The General Assembly’s Fiscal Analyst says state revenue from the sales tax and personal income tax increased in September over the same time last year despite double digit unemployment and slow economic growth. Barry Boardman told a panel of legislators the baseline sales tax was up over 12 percent over last year. He said net personal income withholding collections increased by nearly three percent.
“Base revenue means it is comparing year-over-year revenue, stripping out the extra revenue collected last year from the extra penny temporarily added to the sales tax for a fair comparison,” observed Brian Balfour of the Civitas Institute. “Recall that the extra sales tax was allowed to expire, dropping the combined rate for most counties (state and local sales tax) from 7.75% to 6.75% – which works out to be a 12.9 percent reduction in the tax rate.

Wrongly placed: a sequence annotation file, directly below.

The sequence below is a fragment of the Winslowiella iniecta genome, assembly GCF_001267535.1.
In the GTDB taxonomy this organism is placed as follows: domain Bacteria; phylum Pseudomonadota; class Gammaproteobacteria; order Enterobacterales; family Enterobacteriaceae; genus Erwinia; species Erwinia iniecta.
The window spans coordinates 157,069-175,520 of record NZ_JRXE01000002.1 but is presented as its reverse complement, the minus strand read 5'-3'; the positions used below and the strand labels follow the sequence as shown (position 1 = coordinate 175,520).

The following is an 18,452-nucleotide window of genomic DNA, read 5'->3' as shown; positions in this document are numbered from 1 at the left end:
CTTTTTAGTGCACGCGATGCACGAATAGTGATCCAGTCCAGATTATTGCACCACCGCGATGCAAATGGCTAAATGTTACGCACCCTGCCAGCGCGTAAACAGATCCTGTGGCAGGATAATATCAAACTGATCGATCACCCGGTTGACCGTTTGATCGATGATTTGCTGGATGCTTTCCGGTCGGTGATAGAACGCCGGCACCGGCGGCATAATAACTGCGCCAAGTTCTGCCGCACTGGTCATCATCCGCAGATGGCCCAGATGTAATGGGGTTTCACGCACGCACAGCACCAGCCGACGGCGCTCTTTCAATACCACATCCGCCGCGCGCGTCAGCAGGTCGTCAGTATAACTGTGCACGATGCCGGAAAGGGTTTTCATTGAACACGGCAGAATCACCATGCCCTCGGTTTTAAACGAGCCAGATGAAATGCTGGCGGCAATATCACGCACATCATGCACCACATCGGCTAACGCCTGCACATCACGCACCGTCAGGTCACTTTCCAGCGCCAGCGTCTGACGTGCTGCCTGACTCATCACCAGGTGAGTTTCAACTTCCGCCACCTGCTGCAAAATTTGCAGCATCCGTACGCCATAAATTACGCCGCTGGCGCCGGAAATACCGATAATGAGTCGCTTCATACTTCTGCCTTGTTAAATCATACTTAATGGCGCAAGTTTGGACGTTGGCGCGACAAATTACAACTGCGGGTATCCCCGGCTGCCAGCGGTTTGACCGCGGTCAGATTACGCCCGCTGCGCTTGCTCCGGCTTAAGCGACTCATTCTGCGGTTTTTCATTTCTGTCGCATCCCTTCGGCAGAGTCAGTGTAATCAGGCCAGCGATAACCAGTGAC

In other words, reducing the sales tax rate by 13 percent has resulted in a near identical increase in consumption expenditures.”
But Boardman also cautioned the state was still teetering on the edge of another recession and 10 percent unemployment would stay with us for months to come.
“The economy has been improving – just slowly,” said N.C. State University economist Dr. Mike Walden. “Retail sales and aggregate income have risen. Much of the gains have been from enhanced business productivity (more output per input), which is one reason why job growth has been so sluggish.”
Here is an ominous excerpt from Boardman’s report
– In the 2001 recession, it was 19 months after the recession ended
before employment in the State reached pre-recession levels.
– It has been 26 months since the official end of the recession and
according to the latest NC Employment Security Commission
records, as of August 2011, the State employs 297,495 fewer
people than before the start of the recession.
Boardman said the housing recession will continue to be THE major drag on growth and jobs.